CHIANG MAI, Thailand — I don’t want to add to the endless debate over the chances of the two U.S. presidential contenders. Rather, I want to focus on the debates and some possible corollaries for Asia.
Audiences in the United States and elsewhere have followed with concentration and interest the three spectacular exercises in personality projection. (A cynic would call them “extraordinary TV shows.”)
Debates, in general, can generate vigorous intellectual exchanges, depending, of course, on the quality of participants. In Tibetan Buddhism, for the instance, they used to constitute the core of monastic education and spiritual development.
In the political world — especially in the U.S. — they tend to be the core of long and strenuous campaigns. There are many good reasons why this practice is maintained and strengthened: The electorate has a good chance to evaluate the leadership potential of the candidates when they face off, alone and deprived of expert advisers, relying on the personal skills that will be tested when one of them secures the mandate to govern.
But is this the whole truth?
First, let’s go back to semantics. A real “debate,” according to the definition in the Cambridge Dictionary of English, is “a serious discussion of a subject in which many people take part.” This may sound pedantic, but what we witnessed does not meet that definition, in spite of questions put forward by a select audience. Instead, I would call it a high profile “political duel.”
Second, there was no difficulty in perceiving a certain orchestration of the debates, a behind-the-scenes manipulation by PR experts. Glimpses of spontaneity was what the public expected.
Third, the qualities of the new leader of the only superpower will be tested in quite a different environment when crises and issues unfold. The president’s personality is a key factor, but it must not be considered in isolation. The system provides for top advisers and institutional bodies, and an enlightened leader will prove his credentials to the degree that he can draw from the wisdom of these voices and set a final, coordinated line of conduct.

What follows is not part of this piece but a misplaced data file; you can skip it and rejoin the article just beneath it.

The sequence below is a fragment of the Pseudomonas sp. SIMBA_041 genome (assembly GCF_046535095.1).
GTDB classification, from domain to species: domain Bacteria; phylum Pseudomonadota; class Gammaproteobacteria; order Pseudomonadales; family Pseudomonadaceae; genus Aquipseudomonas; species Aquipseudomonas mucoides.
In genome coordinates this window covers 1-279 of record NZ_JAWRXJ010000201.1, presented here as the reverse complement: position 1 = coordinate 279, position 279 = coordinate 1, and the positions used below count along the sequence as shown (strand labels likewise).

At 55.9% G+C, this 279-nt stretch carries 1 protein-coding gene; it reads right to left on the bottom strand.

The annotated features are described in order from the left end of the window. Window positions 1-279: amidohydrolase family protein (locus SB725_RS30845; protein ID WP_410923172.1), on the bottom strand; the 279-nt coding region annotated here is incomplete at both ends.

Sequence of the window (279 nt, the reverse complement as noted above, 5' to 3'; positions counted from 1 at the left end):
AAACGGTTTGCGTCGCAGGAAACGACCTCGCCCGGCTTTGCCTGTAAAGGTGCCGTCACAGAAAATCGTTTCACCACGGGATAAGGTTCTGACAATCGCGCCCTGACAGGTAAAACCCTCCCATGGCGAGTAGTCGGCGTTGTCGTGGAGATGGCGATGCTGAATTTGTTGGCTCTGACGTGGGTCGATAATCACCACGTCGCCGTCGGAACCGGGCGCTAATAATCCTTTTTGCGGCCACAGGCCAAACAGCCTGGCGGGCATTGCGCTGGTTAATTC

The real “opponent,” once on the hot seat, will not be another candidate, but a much more complicated set of urgent problems demanding solutions. A presidential candidate may stumble during a debate and prove himself charismatic once in office — or the opposite. This is nothing philosophic or esoteric, and most of us ordinary citizens have experienced it in one way or another during our lives.
My personal conclusion, submitted with no claims of dogmatic correctness, is that television debates may help to form an opinion, but they do not offer a final judgment. The proof is that after the three televised debates, a columnist of the Los Angeles Times was still struggling: “On Nov. 7, most who cast their ballots will be voting against the other guy instead of for which ever cautious, centrist figure they will make the most powerful man in the world.”
What I find a little disturbing is that there have been a few voices calling for transplanting the American debate culture to the Asian political scene. In principle, the idea has merits. But history proves that there must be extreme prudence when attempting direct transplants from the West to the East, be it in religion, economics, politics or other matters.
While Asian leaders need to project more often their ideas and to offer more clarity about their policies, the Asian ethos calls for more subdued forms of political confrontation. I have serious doubts whether the American debate structure, with all its sensationalism, could be transplanted in Asia and whether it would necessarily lead to a better screening of candidates for public office.
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